It says of them that they were beheaded for their witness of Jesus and for the word of God, and refused to worship the Anti-Christ and receive his mark on their foreheads or back of their hands, Revelation 20:4.

John Was In The Spirit

“I was in the Spirit on the Lord’s Day, and I heard behind me a loud voice, as of a trumpet.” (Revelation 1:10 NKJV)

The identification of what is “the Lord’s Day,” has brought some debate amongst the scholars.

  • Some have identified it as Sunday, or the first day of the week, the day Jesus rose from the dead, which became the standard time for believers to gather and worship the Lord, as opposed to the Jewish Sabbath as outlined in the Law.
    • The only problem is that while it became the customary way of referring to Sunday by the church in the second century, it’s nowhere to be found in the Bible.
  • Others insist that it is a reference to the Day of the Lord, the time period known as the End Times where God judges the world. They believe John was projected forward in the Spirit to this future time period. So they believe that the Lord’s Day is the same as “The Day of the Lord” found in the Bible.

Let me just say that sometimes theologians get so caught up in the minutia that they miss out on what is trying to be said. Jesus said the same to the Pharisees.

Woe to you, scribes and Pharisees, hypocrites! For you pay tithe of mint and anise and cummin, and have neglected the weightier matters of the law: justice and mercy and faith. These you ought to have done, without leaving the others undone.” (Matthew 23:23 NKJV)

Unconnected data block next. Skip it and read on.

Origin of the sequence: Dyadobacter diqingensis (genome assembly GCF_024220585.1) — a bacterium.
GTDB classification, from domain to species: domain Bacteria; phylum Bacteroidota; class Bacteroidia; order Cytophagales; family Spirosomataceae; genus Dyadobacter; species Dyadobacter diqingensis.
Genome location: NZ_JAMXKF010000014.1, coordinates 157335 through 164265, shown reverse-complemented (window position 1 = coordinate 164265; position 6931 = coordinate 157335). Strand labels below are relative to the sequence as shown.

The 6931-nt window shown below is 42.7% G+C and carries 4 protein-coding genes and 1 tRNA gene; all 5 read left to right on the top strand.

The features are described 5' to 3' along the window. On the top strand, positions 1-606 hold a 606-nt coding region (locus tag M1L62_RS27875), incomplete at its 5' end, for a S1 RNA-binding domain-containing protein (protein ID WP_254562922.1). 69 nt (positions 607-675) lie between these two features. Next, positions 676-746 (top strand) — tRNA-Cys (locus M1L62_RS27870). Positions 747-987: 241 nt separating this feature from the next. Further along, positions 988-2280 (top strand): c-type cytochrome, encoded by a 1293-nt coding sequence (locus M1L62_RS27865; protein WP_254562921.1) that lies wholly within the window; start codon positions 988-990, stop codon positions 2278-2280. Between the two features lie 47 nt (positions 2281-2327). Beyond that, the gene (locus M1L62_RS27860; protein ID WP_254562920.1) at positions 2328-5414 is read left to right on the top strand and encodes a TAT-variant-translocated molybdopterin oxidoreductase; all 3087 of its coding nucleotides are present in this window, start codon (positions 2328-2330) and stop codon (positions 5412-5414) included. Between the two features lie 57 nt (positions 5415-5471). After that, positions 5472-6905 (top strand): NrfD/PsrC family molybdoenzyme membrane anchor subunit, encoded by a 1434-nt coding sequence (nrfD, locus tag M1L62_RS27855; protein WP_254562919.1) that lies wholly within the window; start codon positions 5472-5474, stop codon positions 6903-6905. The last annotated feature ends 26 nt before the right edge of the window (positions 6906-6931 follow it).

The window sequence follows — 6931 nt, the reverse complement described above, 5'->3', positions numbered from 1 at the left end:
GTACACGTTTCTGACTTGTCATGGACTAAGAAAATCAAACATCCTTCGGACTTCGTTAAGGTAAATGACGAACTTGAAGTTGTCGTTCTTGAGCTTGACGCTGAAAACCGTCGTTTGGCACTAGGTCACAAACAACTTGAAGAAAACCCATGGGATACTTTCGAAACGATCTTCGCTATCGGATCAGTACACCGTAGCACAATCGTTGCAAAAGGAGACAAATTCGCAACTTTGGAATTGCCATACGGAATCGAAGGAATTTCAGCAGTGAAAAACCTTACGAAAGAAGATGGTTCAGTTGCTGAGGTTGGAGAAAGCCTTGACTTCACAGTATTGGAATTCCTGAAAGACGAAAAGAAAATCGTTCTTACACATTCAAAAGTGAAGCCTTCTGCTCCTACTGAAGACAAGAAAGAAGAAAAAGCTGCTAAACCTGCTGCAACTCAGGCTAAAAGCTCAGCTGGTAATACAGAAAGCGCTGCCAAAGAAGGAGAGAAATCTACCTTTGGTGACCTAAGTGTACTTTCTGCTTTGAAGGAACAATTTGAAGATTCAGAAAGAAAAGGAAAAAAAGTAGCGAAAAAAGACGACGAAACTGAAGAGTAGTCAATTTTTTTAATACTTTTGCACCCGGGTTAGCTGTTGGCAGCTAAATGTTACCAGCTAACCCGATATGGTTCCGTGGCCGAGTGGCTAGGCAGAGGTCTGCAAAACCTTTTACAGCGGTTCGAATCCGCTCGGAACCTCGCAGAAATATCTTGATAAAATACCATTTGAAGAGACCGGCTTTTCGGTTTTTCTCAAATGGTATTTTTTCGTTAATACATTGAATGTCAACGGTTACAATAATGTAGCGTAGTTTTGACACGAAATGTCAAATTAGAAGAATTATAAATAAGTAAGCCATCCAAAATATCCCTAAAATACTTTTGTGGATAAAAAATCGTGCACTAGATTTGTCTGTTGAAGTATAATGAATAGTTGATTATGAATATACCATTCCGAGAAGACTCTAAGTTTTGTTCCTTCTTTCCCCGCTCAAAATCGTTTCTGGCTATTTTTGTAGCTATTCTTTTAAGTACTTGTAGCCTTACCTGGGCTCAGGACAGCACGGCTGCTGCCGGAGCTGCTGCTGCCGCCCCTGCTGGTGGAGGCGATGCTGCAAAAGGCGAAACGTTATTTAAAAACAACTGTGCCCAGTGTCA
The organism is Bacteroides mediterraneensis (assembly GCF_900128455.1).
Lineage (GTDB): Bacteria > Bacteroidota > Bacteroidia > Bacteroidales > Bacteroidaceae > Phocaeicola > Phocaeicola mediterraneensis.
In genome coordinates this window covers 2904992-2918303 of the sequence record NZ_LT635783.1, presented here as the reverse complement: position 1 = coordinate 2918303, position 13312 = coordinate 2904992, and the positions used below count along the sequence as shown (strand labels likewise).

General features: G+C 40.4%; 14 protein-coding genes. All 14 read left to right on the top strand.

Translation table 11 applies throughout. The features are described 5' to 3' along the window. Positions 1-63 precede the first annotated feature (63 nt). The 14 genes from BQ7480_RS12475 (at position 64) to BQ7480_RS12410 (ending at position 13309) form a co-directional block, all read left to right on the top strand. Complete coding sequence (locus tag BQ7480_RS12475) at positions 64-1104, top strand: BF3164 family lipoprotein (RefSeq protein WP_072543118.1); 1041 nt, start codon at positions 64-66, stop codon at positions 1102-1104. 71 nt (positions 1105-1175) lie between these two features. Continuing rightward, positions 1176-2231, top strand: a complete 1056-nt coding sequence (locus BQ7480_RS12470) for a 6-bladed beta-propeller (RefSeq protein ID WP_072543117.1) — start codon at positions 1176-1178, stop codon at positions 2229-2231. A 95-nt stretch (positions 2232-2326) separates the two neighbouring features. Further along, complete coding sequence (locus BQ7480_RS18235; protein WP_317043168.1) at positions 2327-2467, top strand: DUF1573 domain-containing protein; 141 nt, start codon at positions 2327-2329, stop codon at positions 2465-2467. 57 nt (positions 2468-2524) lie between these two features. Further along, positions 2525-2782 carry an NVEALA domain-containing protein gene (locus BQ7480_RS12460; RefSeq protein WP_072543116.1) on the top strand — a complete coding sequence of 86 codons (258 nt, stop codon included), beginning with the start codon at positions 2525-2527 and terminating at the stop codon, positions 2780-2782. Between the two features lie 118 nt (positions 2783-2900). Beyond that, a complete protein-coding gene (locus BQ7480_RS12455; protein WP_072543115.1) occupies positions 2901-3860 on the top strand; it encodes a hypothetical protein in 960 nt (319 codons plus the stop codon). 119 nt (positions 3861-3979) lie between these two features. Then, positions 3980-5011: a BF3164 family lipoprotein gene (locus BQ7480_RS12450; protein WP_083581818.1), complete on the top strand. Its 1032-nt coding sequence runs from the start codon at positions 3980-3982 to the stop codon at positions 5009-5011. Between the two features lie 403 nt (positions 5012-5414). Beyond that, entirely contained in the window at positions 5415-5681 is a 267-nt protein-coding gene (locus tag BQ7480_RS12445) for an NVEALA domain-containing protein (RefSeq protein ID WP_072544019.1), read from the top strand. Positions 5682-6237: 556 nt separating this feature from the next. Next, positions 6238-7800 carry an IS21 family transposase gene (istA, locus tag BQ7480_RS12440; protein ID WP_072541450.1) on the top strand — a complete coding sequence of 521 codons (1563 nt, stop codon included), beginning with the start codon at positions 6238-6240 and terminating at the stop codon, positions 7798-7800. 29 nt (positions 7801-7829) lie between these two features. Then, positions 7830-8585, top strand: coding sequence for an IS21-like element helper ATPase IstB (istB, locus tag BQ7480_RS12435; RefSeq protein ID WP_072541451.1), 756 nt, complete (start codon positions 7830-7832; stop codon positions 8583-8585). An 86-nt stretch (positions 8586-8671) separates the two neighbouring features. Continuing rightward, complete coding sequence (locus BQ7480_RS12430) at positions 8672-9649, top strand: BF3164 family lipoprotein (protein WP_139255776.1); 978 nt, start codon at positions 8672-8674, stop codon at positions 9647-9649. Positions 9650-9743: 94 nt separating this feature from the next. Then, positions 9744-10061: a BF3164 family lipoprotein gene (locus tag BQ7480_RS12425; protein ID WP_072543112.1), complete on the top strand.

I like to bring some balance, and since we’ll never know which it was, why not incorporate both that will not do harm to the passage. John could have been in the Spirit on the first day of the week, that is, Sunday, to celebrate in absentia with the church, when the Spirit took him forward to the future Day of the Lord to show Him what was going to happen so He could write it down for all of us.

And so John was in the Spirit on the Lord’s Day. This doesn’t mean John had a vision, but rather the Spirit carried him beyond his normal senses into a state where God could speak to him with clarity and power.

In the Spirit refers to an experience beyond our normal senses, but still within them. It was how the Lord reveals supernaturally what He desires to show His people through His people. Like He did for Ezekiel and the valley of Dry Bones:

The hand of the Lord came upon me and brought me out in the Spirit of the Lord, and set me down in the midst of the valley; and it was full of bones” (Ezekiel 37:1 NKJV)

Further, John being in the Spirit on Patmos reveals it’s not the environment around us that determines a work of God; rather it’s the condition of our hearts much like Paul and Silas’ experience in the jail at Philippi, where God rocked the prison because of their praise.
And when you look at John, Paul, and Silas and then think about how hard it is just to get people to come to church, no less be in the Spirit when they get here, we fully comprehend that our hearts are more attuned to the world than they are to the Lord.

But what a beautiful thing it is to come together with other believers and be in the Spirit. Look at what happened when this occurred on the Feast of Pentecost, they were all baptized and filled and the church was born.

And so we need to come with a spirit of expectancy and anticipation for the Holy Spirit to move so we can fully live, move and have our being in Him in, Acts 17:28a.

Are we in the Spirit? Is the Holy Spirit having His way in our lives today?

This calls for the next thing we see …

John Turned

“I was in the Spirit on the Lord’s Day, and I heard behind me a loud voice, as of a trumpet … Then I turned to see the voice that spoke with me.” (Revelation 1:10, 12 NKJV)